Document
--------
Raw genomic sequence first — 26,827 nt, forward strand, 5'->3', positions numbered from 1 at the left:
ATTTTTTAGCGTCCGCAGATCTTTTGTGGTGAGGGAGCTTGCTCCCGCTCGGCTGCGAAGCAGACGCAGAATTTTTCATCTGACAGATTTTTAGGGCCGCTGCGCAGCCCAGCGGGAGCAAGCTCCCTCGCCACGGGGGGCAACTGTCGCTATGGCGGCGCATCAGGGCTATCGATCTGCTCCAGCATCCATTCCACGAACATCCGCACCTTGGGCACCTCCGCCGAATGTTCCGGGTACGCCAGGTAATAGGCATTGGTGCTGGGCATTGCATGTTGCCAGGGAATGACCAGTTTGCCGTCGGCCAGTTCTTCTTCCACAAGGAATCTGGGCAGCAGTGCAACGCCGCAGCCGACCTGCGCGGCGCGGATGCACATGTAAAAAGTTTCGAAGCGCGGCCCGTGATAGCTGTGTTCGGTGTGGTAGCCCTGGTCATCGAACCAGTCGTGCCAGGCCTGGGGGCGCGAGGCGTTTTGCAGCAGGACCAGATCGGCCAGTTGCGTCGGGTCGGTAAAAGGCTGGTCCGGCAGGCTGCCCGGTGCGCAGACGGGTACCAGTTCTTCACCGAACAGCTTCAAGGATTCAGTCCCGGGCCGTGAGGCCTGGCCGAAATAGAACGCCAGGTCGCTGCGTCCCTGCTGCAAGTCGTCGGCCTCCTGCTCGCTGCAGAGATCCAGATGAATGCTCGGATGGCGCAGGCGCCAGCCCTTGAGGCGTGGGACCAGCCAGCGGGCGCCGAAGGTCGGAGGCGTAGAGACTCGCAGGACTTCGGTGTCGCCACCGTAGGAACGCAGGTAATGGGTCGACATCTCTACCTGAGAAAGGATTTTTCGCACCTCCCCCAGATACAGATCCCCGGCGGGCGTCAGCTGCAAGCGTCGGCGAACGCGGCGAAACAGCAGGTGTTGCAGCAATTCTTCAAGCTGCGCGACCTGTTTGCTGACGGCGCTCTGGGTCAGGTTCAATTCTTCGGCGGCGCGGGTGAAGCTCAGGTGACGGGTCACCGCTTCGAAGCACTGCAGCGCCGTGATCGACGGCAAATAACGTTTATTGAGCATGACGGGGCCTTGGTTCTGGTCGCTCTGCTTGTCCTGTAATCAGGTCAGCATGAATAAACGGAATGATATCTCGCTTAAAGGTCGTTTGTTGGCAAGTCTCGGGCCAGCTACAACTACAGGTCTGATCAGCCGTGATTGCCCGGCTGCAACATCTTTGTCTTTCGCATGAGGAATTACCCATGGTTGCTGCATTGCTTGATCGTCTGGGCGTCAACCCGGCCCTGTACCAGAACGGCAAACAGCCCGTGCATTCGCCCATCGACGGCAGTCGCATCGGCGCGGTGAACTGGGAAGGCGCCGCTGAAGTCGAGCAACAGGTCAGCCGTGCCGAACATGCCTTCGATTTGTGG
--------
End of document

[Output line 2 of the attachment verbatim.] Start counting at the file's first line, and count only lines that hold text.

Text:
ATTTTTTAGCGTCCGCAGATCTTTTGTGGTGAGGGAGCTTGCTCCCGCTCGGCTGCGAAGCAGACGCAGAATTTTTCATCTGACAGATTTTTAGGGCCGCTGCGCAGCCCAGCGGGAGCAAGCTCCCTCGCCACGGGGGGCAACTGTCGCTATGGCGGCGCATCAGGGCTATCGATCTGCTCCAGCATCCATTCCACGAACATCCGCACCTTGGGCACCTCCGCCGAATGTTCCGGGTACGCCAGGTAATAGGCATTGGTGCTGGGCATTGCATGTTGCCAGGGAATGACCAGTTTGCCGTCGGCCAGTTCTTCTTCCACAAGGAATCTGGGCAGCAGTGCAACGCCGCAGCCGACCTGCGCGGCGCGGATGCACATGTAAAAAGTTTCGAAGCGCGGCCCGTGATAGCTGTGTTCGGTGTGGTAGCCCTGGTCATCGAACCAGTCGTGCCAGGCCTGGGGGCGCGAGGCGTTTTGCAGCAGGACCAGATCGGCCAGTTGCGTCGGGTCGGTAAAAGGCTGGTCCGGCAGGCTGCCCGGTGCGCAGACGGGTACCAGTTCTTCACCGAACAGCTTCAAGGATTCAGTCCCGGGCCGTGAGGCCTGGCCGAAATAGAACGCCAGGTCGCTGCGTCCCTGCTGCAAGTCGTCGGCCTCCTGCTCGCTGCAGAGATCCAGATGAATGCTCGGATGGCGCAGGCGCCAGCCCTTGAGGCGTGGGACCAGCCAGCGGGCGCCGAAGGTCGGAGGCGTAGAGACTCGCAGGACTTCGGTGTCGCCACCGTAGGAACGCAGGTAATGGGTCGACATCTCTACCTGAGAAAGGATTTTTCGCACCTCCCCCAGATACAGATCCCCGGCGGGCGTCAGCTGCAAGCGTCGGCGAACGCGGCGAAACAGCAGGTGTTGCAGCAATTCTTCAAGCTGCGCGACCTGTTTGCTGACGGCGCTCTGGGTCAGGTTCAATTCTTCGGCGGCGCGGGTGAAGCTCAGGTGACGGGTCACCGCTTCGAAGCACTGCAGCGCCGTGATCGACGGCAAATAACGTTTATTGAGCATGACGGGGCCTTGGTTCTGGTCGCTCTGCTTGTCCTGTAATCAGGTCAGCATGAATAAACGGAATGATATCTCGCTTAAAGGTCGTTTGTTGGCAAGTCTCGGGCCAGCTACAACTACAGGTCTGATCAGCCGTGATTGCCCGGCTGCAACATCTTTGTCTTTCGCATGAGGAATTACCCATGGTTGCTGCATTGCTTGATCGTCTGGGCGTCAACCCGGCCCTGTACCAGAACGGCAAACAGCCCGTGCATTCGCCCATCGACGGCAGTCGCATCGGCGCGGTGAACTGGGAAGGCGCCGCTGAAGTCGAGCAACAGGTCAGCCGTGCCGAACATGCCTTCGATTTGTGG